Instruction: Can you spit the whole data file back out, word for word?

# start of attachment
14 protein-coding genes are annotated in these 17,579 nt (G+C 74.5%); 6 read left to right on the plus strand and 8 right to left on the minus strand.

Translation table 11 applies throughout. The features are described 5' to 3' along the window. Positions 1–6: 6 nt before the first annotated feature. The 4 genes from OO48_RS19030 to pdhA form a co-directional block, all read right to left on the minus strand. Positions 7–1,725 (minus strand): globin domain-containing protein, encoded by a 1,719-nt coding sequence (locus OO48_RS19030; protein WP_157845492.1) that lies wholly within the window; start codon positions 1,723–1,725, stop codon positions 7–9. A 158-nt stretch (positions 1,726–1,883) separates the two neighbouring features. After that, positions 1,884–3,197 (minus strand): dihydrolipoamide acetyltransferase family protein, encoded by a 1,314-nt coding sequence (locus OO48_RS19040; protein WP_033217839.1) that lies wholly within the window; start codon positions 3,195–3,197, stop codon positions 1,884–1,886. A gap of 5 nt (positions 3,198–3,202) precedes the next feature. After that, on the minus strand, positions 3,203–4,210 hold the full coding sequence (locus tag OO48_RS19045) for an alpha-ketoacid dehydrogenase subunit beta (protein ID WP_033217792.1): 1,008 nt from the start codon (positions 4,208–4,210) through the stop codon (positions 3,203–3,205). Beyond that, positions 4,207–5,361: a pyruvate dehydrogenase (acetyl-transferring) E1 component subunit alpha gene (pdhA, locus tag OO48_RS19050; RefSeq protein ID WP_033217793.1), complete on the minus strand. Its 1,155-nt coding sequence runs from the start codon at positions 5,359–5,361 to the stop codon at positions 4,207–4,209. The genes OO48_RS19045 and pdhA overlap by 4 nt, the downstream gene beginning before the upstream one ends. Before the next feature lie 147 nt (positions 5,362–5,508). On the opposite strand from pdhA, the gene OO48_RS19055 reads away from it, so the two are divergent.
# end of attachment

14 protein-coding genes are annotated in these 17,579 nt (G+C 74.5%); 6 read left to right on the plus strand and 8 right to left on the minus strand.

Translation table 11 applies throughout. The features are described 5' to 3' along the window. Positions 1–6: 6 nt before the first annotated feature. The 4 genes from OO48_RS19030 to pdhA form a co-directional block, all read right to left on the minus strand. Positions 7–1,725 (minus strand): globin domain-containing protein, encoded by a 1,719-nt coding sequence (locus OO48_RS19030; protein WP_157845492.1) that lies wholly within the window; start codon positions 1,723–1,725, stop codon positions 7–9. A 158-nt stretch (positions 1,726–1,883) separates the two neighbouring features. After that, positions 1,884–3,197 (minus strand): dihydrolipoamide acetyltransferase family protein, encoded by a 1,314-nt coding sequence (locus OO48_RS19040; protein WP_033217839.1) that lies wholly within the window; start codon positions 3,195–3,197, stop codon positions 1,884–1,886. A gap of 5 nt (positions 3,198–3,202) precedes the next feature. After that, on the minus strand, positions 3,203–4,210 hold the full coding sequence (locus tag OO48_RS19045) for an alpha-ketoacid dehydrogenase subunit beta (protein ID WP_033217792.1): 1,008 nt from the start codon (positions 4,208–4,210) through the stop codon (positions 3,203–3,205). Beyond that, positions 4,207–5,361: a pyruvate dehydrogenase (acetyl-transferring) E1 component subunit alpha gene (pdhA, locus tag OO48_RS19050; RefSeq protein ID WP_033217793.1), complete on the minus strand. Its 1,155-nt coding sequence runs from the start codon at positions 5,359–5,361 to the stop codon at positions 4,207–4,209. The genes OO48_RS19045 and pdhA overlap by 4 nt, the downstream gene beginning before the upstream one ends. Before the next feature lie 147 nt (positions 5,362–5,508). On the opposite strand from pdhA, the gene OO48_RS19055 reads away from it, so the two are divergent.